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Notice given 7 October 2003

2185  Senator Hutchins: To ask the Minister for Local Government, Territories and Roads—With reference to the Halcombe Hill section of the New England Highway and in particular, the railway overpass bridge, approximately 3 kilometres north of Aberdeen and 10 kilometres south of Scone:

(1) How many accidents have there been along this stretch of road since September 1997, including the recent fatal accident that occurred on Wednesday, 1 October 2003.

(2) How many fatalities and serious injuries have occurred as a result of accidents along this section of road since September 1997, including the four fatalities that occurred on Wednesday, 1 October 2003.

(3) Has the Commonwealth provided any funding for any projects along this stretch of road since 1996; if so: (a) what was the cost and nature of the projects undertaken; and (b) have any such projects been completed and if so, when.

(4) Does the Commonwealth have any plans to fund any new projects along the Halcombe Hill section of the highway that might rectify it as a safety blackspot; if not, why not; if so (a) what is the cost and nature of the project(s); and (b) when will the project(s) be completed.

2186  Senator Lundy: To ask the Minister representing the Minister for Health and Ageing—

(1) At what rate are Australian children currently being formally diagnosed with an autistic disorder.

(2) At what rate are Australian children currently being diagnosed with Asperger’s Syndrome.

(3) Are the rates of diagnosis higher than was previously observed for: (a) an autistic disorder; (b) Asperger’s Syndrome; and (c) pervasive developmental disorders/Autism spectrum disorders (ASD).

(4) Is Professor Fiona Stanley, Australian of the Year and a senior epidemiologist, correct about the existence of an epidemic of autism; if so: (a) what is the extent of the epidemic; (b) is the Government concerned about this epidemic; and (c) what action is the Government taking in relation to the increasing numbers of ASD diagnoses among Australian children.

(5) Given that information from authoritative sources in the United States, that outcomes for children with (untreated) Autism are especially poor; and the findings of the Diagnostic and Statistical Manual of Mental Disorders, Fourth Edition, Text Revision (DSM-IV-TR) that: ‘Available follow-up studies suggest that only a small percentage of individuals with the disorder go on as adults to live and work independently. In about one-third of cases, some degree of partial independence is possible. The highest functioning adults with Autistic Disorder typically continue to exhibit problems in social interaction and communication along with markedly restricted interests and activities.’(p.73); and given that the United States Senate reported that ‘Three quarters of those with autism spend their adult lives in institutions or group homes, and usually enter institutions by the age of 13’; does a similar situation exist in Australia.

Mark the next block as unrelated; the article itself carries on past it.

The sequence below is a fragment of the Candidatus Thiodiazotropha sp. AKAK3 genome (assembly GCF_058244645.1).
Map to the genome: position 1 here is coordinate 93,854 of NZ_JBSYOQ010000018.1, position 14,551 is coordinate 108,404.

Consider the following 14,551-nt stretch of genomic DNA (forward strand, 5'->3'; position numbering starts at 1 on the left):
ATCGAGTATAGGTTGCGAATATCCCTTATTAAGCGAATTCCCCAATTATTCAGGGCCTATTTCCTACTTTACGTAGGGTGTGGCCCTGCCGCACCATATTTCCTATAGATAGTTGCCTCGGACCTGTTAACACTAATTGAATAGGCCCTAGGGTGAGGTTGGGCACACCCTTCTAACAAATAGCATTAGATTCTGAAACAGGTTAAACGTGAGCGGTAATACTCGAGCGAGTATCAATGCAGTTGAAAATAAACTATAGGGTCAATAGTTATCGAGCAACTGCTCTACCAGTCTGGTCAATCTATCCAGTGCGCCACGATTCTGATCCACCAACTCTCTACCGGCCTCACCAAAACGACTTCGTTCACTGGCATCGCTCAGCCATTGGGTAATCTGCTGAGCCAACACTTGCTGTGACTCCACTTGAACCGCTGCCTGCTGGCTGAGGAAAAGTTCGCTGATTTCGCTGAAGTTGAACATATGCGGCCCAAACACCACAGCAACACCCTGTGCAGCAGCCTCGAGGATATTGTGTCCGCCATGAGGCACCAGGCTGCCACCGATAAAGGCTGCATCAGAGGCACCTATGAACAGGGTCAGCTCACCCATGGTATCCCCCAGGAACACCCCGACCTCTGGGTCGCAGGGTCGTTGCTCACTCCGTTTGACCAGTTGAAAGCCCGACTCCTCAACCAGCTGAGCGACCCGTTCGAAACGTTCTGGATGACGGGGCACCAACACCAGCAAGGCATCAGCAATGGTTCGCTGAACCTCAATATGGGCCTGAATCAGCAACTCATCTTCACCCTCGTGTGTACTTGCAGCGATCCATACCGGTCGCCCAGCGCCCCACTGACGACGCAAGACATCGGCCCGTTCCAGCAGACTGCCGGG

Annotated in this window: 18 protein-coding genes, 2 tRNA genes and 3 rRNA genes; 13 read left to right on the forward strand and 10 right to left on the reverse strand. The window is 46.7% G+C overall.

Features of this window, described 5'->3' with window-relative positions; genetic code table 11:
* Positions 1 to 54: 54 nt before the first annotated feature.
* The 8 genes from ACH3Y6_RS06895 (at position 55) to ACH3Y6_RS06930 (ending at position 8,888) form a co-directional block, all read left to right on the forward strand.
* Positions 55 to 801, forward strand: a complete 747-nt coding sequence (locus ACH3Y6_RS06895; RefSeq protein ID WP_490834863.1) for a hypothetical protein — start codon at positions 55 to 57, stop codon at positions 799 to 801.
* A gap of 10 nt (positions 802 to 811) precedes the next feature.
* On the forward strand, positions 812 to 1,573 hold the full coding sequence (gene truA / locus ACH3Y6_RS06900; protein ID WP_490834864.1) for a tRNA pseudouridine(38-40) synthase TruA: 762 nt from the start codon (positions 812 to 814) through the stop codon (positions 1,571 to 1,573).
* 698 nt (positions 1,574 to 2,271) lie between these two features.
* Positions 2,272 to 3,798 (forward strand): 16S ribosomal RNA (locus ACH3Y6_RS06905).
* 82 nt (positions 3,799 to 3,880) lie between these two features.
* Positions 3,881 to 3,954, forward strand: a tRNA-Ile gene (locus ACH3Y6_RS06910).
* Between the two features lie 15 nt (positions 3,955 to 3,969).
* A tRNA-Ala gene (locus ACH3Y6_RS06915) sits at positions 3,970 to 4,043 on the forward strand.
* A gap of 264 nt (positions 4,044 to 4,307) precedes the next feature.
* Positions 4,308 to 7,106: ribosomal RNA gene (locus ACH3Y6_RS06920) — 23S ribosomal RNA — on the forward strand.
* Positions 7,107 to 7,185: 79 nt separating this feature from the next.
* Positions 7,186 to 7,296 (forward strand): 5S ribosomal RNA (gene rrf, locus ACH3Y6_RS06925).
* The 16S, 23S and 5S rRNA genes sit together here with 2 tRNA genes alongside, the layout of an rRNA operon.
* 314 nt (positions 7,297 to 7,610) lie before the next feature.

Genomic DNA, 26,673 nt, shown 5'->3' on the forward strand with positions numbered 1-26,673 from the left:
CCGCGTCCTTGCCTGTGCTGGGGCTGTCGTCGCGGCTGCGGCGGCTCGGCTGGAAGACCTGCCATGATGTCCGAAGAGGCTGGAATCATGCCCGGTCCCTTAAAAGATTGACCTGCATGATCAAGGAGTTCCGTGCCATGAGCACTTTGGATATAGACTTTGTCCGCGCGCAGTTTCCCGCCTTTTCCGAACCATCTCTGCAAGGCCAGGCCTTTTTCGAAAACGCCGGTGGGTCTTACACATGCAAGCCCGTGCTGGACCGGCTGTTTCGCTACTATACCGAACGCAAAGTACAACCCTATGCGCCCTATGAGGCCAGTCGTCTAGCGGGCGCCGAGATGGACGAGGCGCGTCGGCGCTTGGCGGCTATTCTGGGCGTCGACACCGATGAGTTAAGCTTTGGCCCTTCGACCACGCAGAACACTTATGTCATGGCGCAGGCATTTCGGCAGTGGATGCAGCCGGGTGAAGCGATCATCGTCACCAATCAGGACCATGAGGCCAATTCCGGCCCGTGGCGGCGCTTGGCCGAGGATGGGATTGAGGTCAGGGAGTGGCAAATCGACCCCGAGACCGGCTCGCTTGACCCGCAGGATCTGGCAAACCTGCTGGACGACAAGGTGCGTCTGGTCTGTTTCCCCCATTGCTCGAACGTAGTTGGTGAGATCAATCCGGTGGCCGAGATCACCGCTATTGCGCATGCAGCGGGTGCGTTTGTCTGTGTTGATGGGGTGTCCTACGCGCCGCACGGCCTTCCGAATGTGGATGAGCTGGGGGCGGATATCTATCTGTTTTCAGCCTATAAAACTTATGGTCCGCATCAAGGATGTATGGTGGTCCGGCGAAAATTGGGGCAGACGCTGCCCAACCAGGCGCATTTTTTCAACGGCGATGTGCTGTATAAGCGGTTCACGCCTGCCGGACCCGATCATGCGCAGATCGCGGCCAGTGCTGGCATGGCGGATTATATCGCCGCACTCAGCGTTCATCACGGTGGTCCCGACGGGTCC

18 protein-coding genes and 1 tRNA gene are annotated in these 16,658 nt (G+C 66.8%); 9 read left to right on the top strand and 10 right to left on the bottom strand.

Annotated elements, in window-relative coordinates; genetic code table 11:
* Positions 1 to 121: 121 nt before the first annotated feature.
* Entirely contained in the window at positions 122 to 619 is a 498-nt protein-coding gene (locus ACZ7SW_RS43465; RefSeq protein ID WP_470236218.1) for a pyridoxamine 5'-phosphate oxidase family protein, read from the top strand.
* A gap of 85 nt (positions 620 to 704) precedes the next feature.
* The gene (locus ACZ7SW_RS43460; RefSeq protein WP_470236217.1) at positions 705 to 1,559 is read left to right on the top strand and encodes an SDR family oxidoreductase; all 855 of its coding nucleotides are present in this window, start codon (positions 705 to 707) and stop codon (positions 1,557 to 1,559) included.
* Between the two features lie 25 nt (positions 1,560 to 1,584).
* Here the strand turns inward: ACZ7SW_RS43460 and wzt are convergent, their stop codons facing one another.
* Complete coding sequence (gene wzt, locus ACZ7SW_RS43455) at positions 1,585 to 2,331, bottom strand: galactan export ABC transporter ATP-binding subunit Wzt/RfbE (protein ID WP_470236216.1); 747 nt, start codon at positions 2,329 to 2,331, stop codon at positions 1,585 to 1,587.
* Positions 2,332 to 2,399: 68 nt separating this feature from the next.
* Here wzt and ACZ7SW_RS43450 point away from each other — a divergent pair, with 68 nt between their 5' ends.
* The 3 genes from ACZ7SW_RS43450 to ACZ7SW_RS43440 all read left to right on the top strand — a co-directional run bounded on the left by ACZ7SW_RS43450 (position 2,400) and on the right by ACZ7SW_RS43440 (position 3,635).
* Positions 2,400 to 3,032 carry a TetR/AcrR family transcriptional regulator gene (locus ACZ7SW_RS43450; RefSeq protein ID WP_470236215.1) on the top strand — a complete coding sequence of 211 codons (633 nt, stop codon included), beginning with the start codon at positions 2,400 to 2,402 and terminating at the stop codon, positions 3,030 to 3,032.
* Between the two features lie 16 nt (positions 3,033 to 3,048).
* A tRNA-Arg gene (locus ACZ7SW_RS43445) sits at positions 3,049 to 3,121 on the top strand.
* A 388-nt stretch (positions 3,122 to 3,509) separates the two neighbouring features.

(6) What proportion of Australian adults with autism live independently.

(7) What proportion of Australians with autism work independently.

(8) How many, or what proportion of, Australian children aged 13 years or older with autism spend on average one or more nights per week in care or away from their family home: (a) is the level of unmet need for this type of service measured and reported; if so, how is it measured; and (b) what is the observed level of unmet need.

(9) What other long-term outcomes are observed or reported for Australians with Autism.

(10) What specific treatment do Australians with autism receive for their disorder.

2187  Senator Lundy: To ask the Minister representing the Minister for Communications, Information Technology and the Arts—

(1) Does Telstra make the telephone numbers of public pay phones available to the public; if not, why not.

(2) Does Telstra give its customers a choice of receiving their annual copies of the ‘White Pages’ and ‘Yellow Pages’ telephone directories on a ‘CD-ROM’, rather than in a hard-copy ‘phone book’ format; if not, why not.

2188  Senator Lundy: To ask the Minister representing the Minister for Citizenship Multicultural Affairs—Does the department still provide ‘miniature evidentiary certificates’, that is, the credit card sized identification cards containing information equivalent to that of a naturalisation certificate, to naturalised Australians; if not, is the department considering re-introducing such a card as a convenient, portable alternative for the A4-sized naturalisation certificates; if not, why not.